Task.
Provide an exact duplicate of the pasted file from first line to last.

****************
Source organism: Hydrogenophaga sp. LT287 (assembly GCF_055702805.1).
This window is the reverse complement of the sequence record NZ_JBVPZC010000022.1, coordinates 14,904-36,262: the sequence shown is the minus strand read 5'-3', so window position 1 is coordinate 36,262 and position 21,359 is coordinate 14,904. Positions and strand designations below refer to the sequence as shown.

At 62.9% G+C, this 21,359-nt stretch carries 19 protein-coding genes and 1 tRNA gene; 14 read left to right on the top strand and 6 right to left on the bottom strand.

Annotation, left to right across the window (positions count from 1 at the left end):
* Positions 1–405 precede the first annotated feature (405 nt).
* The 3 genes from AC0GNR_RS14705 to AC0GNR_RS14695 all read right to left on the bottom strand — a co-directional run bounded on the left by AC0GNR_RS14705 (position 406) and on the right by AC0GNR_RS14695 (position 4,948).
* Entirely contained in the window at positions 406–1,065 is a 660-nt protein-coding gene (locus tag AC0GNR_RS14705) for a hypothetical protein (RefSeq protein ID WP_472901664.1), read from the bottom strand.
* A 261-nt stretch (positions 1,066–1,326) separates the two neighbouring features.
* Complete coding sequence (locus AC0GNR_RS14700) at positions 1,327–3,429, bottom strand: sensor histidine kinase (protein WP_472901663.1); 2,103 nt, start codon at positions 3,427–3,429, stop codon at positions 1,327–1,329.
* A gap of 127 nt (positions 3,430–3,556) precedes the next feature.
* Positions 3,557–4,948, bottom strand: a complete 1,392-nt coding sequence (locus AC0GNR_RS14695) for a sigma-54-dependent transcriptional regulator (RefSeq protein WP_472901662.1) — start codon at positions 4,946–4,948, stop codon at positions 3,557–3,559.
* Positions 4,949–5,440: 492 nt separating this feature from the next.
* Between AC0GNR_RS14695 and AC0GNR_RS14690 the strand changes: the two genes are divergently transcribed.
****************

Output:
Source organism: Hydrogenophaga sp. LT287 (assembly GCF_055702805.1).
This window is the reverse complement of the sequence record NZ_JBVPZC010000022.1, coordinates 14,904-36,262: the sequence shown is the minus strand read 5'-3', so window position 1 is coordinate 36,262 and position 21,359 is coordinate 14,904. Positions and strand designations below refer to the sequence as shown.

At 62.9% G+C, this 21,359-nt stretch carries 19 protein-coding genes and 1 tRNA gene; 14 read left to right on the top strand and 6 right to left on the bottom strand.

Annotation, left to right across the window (positions count from 1 at the left end):
* Positions 1–405 precede the first annotated feature (405 nt).
* The 3 genes from AC0GNR_RS14705 to AC0GNR_RS14695 all read right to left on the bottom strand — a co-directional run bounded on the left by AC0GNR_RS14705 (position 406) and on the right by AC0GNR_RS14695 (position 4,948).
* Entirely contained in the window at positions 406–1,065 is a 660-nt protein-coding gene (locus tag AC0GNR_RS14705) for a hypothetical protein (RefSeq protein ID WP_472901664.1), read from the bottom strand.
* A 261-nt stretch (positions 1,066–1,326) separates the two neighbouring features.
* Complete coding sequence (locus AC0GNR_RS14700) at positions 1,327–3,429, bottom strand: sensor histidine kinase (protein WP_472901663.1); 2,103 nt, start codon at positions 3,427–3,429, stop codon at positions 1,327–1,329.
* A gap of 127 nt (positions 3,430–3,556) precedes the next feature.
* Positions 3,557–4,948, bottom strand: a complete 1,392-nt coding sequence (locus AC0GNR_RS14695) for a sigma-54-dependent transcriptional regulator (RefSeq protein WP_472901662.1) — start codon at positions 4,946–4,948, stop codon at positions 3,557–3,559.
* Positions 4,949–5,440: 492 nt separating this feature from the next.
* Between AC0GNR_RS14695 and AC0GNR_RS14690 the strand changes: the two genes are divergently transcribed.